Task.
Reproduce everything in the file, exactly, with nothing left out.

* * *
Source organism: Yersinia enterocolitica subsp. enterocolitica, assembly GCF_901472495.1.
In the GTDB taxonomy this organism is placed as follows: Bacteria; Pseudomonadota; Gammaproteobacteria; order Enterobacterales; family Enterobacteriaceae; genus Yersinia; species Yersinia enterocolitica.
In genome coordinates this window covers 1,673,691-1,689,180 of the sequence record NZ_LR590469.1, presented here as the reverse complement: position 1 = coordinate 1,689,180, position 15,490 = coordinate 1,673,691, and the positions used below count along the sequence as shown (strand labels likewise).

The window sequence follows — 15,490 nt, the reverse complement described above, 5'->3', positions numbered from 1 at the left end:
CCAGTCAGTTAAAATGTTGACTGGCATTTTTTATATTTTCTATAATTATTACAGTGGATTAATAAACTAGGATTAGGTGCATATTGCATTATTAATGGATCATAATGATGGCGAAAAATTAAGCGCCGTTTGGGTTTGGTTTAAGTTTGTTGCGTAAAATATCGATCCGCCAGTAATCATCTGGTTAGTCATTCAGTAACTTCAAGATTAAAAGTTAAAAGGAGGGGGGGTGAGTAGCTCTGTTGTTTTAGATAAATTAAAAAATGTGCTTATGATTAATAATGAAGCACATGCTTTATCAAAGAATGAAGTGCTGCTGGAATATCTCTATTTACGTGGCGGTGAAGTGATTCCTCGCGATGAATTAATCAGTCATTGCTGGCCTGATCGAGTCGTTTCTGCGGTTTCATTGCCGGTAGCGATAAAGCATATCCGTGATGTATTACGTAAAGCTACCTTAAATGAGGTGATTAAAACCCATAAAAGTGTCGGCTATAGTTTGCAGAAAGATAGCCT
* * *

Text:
Source organism: Yersinia enterocolitica subsp. enterocolitica, assembly GCF_901472495.1.
In the GTDB taxonomy this organism is placed as follows: Bacteria; Pseudomonadota; Gammaproteobacteria; order Enterobacterales; family Enterobacteriaceae; genus Yersinia; species Yersinia enterocolitica.
In genome coordinates this window covers 1,673,691-1,689,180 of the sequence record NZ_LR590469.1, presented here as the reverse complement: position 1 = coordinate 1,689,180, position 15,490 = coordinate 1,673,691, and the positions used below count along the sequence as shown (strand labels likewise).

The window sequence follows — 15,490 nt, the reverse complement described above, 5'->3', positions numbered from 1 at the left end:
CCAGTCAGTTAAAATGTTGACTGGCATTTTTTATATTTTCTATAATTATTACAGTGGATTAATAAACTAGGATTAGGTGCATATTGCATTATTAATGGATCATAATGATGGCGAAAAATTAAGCGCCGTTTGGGTTTGGTTTAAGTTTGTTGCGTAAAATATCGATCCGCCAGTAATCATCTGGTTAGTCATTCAGTAACTTCAAGATTAAAAGTTAAAAGGAGGGGGGGTGAGTAGCTCTGTTGTTTTAGATAAATTAAAAAATGTGCTTATGATTAATAATGAAGCACATGCTTTATCAAAGAATGAAGTGCTGCTGGAATATCTCTATTTACGTGGCGGTGAAGTGATTCCTCGCGATGAATTAATCAGTCATTGCTGGCCTGATCGAGTCGTTTCTGCGGTTTCATTGCCGGTAGCGATAAAGCATATCCGTGATGTATTACGTAAAGCTACCTTAAATGAGGTGATTAAAACCCATAAAAGTGTCGGCTATAGTTTGCAGAAAGATAGCCT